Medicare plans surge 9% in FL
By Lottie Watts
6/23/2010 © Health News Florida
For the first time, Florida has more than 1 million Medicare beneficiaries enrolled in managed-care plans, according to data released Tuesday by the Kaiser Family Foundation.
The 9-percent leap in membership this year means that almost one-third of beneficiaries in the state are now in a Medicare Advantage plan, the new study shows. Trailing only California in the numbers, Florida accounts for about one in 11 beneficiaries in managed-care plans nationwide.
The growth in the program is likely a result of Florida plans' receiving the nation’s highest average premium payments from the government, about $1,040 a month this year. This so-called "benchmark rate" is also above $1,000 a month for Louisiana and New Jersey, but is lower in other states. The national average is $884.
When it began in the 1990s, Medicare managed care was supposed to save money for the federal program, but Advantage payment rates gradually increased until studies found they were higher by about 13 or 14 percent. So the new federal health law -- the Patient Protection and Affordable Care Act -- trimmed future plan payments somewhat to cover the cost of subsidies for health insurance for moderate-income families beginning in 2014.
That trimming came under fire from Medicare beneficiaries nationwide during the health debate last year, especially in Florida. But it survived, and so Florida members -- many of whom now enroll for free, or even get a rebate -- may have to pay a small premium in future years.
The continued availability of the program is important, said AARP state director Lori Parham, because it is “part of the mix of choices” available to beneficiaries along with a strong traditional Medicare program.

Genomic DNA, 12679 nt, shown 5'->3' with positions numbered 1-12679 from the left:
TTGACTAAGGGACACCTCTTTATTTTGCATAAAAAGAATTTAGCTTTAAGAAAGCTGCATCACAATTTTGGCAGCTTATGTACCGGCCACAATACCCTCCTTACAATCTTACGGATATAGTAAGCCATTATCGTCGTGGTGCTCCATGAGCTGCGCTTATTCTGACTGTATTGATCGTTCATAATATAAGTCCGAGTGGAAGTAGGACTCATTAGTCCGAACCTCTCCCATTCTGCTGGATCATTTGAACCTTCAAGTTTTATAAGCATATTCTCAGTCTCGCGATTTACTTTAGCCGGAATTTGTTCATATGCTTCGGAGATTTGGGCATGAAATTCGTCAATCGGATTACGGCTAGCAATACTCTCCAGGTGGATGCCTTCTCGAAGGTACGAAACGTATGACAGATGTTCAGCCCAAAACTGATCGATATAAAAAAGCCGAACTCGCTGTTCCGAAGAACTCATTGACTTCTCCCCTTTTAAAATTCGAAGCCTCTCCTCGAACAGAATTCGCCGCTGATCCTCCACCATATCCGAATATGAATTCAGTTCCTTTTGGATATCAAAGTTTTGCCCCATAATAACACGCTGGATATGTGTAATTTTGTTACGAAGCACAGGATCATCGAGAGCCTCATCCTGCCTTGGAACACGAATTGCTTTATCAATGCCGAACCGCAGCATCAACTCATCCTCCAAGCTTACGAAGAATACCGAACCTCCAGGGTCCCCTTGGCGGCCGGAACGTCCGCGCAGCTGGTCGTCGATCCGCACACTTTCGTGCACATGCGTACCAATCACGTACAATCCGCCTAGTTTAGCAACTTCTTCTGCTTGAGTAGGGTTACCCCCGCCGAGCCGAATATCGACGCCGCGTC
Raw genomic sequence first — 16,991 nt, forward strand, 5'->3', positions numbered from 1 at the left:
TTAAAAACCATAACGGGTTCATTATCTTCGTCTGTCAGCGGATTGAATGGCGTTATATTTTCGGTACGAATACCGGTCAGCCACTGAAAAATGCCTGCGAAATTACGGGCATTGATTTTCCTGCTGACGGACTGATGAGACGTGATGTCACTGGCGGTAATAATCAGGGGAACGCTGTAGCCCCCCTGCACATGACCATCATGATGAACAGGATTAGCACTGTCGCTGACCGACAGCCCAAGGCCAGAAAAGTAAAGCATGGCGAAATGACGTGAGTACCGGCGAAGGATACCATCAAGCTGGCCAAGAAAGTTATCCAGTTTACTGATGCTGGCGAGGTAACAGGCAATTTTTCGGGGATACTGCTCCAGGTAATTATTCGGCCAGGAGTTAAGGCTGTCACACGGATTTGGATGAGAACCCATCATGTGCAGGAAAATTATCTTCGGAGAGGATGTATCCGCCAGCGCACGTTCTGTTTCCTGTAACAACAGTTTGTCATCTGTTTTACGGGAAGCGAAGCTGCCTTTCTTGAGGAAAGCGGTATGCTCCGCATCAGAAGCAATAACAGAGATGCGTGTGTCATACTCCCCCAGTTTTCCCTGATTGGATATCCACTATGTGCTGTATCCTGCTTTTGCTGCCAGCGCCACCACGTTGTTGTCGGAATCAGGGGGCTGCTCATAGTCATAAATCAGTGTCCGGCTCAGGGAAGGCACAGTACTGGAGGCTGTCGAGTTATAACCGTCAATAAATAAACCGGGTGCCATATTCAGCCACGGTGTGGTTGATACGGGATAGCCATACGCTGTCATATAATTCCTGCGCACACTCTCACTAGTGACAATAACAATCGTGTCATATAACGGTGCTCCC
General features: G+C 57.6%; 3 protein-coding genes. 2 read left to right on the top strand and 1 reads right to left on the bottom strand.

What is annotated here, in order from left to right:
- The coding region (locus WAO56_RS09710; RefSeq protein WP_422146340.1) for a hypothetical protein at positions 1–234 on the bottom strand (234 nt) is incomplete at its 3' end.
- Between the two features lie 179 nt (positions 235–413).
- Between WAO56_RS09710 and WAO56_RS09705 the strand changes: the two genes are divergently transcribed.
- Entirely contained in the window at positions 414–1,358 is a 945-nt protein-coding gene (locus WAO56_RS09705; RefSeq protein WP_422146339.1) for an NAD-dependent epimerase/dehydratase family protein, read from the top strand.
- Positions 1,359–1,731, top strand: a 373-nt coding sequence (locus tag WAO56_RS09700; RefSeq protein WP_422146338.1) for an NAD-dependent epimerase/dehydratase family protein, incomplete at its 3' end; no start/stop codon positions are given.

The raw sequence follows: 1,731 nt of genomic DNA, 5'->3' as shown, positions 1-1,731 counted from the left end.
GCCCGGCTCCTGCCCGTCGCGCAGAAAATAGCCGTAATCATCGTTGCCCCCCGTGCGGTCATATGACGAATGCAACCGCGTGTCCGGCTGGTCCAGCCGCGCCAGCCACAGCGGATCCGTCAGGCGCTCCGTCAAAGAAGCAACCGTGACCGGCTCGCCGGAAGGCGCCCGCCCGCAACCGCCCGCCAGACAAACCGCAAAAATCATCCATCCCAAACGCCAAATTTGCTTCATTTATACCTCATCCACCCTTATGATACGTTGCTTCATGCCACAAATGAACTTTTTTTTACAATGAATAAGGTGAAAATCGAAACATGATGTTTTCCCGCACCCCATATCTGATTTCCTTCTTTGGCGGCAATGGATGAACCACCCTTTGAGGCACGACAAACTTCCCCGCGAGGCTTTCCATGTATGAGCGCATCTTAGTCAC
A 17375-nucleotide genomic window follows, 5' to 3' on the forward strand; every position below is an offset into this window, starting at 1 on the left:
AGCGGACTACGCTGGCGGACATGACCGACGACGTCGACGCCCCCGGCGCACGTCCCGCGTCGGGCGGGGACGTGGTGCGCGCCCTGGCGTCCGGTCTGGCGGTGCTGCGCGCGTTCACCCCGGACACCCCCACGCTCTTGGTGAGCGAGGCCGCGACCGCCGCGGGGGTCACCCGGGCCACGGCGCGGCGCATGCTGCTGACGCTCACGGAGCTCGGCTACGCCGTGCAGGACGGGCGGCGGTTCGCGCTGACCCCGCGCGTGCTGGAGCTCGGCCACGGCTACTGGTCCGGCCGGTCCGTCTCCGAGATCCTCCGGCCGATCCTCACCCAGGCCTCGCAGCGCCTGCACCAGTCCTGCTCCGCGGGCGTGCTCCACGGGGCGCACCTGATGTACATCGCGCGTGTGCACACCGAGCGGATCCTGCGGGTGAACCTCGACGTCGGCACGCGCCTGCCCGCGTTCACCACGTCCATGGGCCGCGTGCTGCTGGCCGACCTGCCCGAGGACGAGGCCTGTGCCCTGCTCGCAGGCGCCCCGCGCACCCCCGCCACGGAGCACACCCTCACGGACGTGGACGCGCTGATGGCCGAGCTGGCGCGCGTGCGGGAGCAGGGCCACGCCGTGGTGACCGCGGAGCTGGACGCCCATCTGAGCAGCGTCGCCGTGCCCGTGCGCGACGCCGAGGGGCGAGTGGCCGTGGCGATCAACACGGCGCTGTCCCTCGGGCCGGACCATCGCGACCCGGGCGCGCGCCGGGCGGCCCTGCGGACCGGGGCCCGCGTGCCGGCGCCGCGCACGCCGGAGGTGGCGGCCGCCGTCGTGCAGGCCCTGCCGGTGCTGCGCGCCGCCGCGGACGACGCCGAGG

Even though Florida has more plans to choose from than most states – – one company continues to dominate the market: Humana, with almost 39 percent.
Dr. Scott Latimer, Humana Central and North Florida Senior Products market president, attributed the company’s popularity to its 25-year experience in the state. Partly through acquisitions of state-based plans, Humana now offers an extensive network of physicians and was one of the first in the country to offer free gym membership, "Silver Sneakers."
“Medicare is in the DNA of this company,” Latimer said. “We've had a long-term commitment to this group of people and our planning has always had a long view.”
Second-largest Florida enrollment is in UnitedHealthcare, with 19 percent; and Tampa-based WellCare was third with 6.5 percent.
Increases in enrollment and dominance by a few players was the tendency nationwide, the Kaiser study showed.
Across the country, Medicare Advantage enrollment increased by 5.7%.
--Lottie Watts, a student at University of South Florida - St. Petersburg, is a summer intern with Health News Florida. Editor Carol Gentry, who helped in the reporting and writing, can be reached at 727-410-3266 or by e-mail.